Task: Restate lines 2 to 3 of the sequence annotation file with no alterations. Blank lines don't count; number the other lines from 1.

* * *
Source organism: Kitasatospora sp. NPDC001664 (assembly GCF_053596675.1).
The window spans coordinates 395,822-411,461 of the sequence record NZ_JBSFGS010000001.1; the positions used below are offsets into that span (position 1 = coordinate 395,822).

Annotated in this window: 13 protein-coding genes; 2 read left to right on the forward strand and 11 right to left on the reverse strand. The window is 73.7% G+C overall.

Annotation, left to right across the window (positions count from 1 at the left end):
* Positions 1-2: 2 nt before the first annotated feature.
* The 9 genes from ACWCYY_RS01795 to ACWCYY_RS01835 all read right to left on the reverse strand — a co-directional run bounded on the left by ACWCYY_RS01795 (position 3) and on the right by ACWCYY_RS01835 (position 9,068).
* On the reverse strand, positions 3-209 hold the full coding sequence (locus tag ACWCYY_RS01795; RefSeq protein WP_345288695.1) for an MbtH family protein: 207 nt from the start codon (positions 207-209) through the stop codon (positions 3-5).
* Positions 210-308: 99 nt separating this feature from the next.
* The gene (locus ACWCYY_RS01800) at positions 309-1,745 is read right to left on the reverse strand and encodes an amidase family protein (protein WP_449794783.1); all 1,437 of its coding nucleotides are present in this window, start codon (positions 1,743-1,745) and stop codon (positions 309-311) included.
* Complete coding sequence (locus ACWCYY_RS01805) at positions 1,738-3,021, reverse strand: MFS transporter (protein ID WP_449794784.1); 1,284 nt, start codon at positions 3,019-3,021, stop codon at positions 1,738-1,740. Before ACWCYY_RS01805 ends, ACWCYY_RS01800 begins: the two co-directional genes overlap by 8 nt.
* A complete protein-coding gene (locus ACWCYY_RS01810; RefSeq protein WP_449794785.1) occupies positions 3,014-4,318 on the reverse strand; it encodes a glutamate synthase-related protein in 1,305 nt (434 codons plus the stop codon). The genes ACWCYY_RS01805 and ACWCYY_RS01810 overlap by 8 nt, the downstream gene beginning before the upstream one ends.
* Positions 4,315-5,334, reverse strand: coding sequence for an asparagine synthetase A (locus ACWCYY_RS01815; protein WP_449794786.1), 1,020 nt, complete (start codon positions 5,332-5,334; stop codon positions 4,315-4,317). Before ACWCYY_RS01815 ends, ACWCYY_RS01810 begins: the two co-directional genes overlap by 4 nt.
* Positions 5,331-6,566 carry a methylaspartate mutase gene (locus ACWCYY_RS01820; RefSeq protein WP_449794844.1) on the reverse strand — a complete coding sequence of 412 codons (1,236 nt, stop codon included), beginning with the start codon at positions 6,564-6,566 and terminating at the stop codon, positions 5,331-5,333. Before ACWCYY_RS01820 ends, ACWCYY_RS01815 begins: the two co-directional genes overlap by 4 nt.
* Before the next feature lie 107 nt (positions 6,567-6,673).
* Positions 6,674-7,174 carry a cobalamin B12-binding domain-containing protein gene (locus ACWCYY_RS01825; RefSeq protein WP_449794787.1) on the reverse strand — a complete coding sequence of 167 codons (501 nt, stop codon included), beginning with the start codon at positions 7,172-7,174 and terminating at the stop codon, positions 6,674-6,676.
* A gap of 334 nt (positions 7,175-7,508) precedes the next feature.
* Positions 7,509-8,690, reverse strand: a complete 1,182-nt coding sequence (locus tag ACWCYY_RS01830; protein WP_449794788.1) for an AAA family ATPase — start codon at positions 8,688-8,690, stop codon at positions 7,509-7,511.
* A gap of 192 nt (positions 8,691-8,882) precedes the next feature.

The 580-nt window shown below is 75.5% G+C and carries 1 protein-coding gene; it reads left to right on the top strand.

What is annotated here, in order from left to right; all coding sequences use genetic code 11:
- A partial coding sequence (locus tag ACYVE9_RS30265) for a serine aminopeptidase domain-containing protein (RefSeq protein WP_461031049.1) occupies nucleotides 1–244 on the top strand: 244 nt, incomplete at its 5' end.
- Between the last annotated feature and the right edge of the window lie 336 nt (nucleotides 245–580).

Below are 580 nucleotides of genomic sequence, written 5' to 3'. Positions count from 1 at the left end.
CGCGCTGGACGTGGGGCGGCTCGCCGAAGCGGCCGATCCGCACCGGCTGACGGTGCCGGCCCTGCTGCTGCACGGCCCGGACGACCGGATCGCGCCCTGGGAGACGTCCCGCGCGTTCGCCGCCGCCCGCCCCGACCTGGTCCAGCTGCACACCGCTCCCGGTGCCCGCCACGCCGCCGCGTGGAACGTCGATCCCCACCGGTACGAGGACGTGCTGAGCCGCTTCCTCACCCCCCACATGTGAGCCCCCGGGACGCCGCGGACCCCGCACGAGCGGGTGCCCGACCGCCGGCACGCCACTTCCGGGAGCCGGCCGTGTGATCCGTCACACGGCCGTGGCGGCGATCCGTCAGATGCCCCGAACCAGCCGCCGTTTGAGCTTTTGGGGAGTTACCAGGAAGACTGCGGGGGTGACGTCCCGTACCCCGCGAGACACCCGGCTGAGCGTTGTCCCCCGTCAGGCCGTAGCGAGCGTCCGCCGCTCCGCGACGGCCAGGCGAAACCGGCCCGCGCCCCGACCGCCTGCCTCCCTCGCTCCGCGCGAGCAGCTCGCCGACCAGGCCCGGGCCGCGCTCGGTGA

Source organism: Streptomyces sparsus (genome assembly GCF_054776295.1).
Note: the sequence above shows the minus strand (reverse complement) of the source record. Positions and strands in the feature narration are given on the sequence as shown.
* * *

The window spans coordinates 395,822-411,461 of the sequence record NZ_JBSFGS010000001.1; the positions used below are offsets into that span (position 1 = coordinate 395,822).

Annotated in this window: 13 protein-coding genes; 2 read left to right on the forward strand and 11 right to left on the reverse strand. The window is 73.7% G+C overall.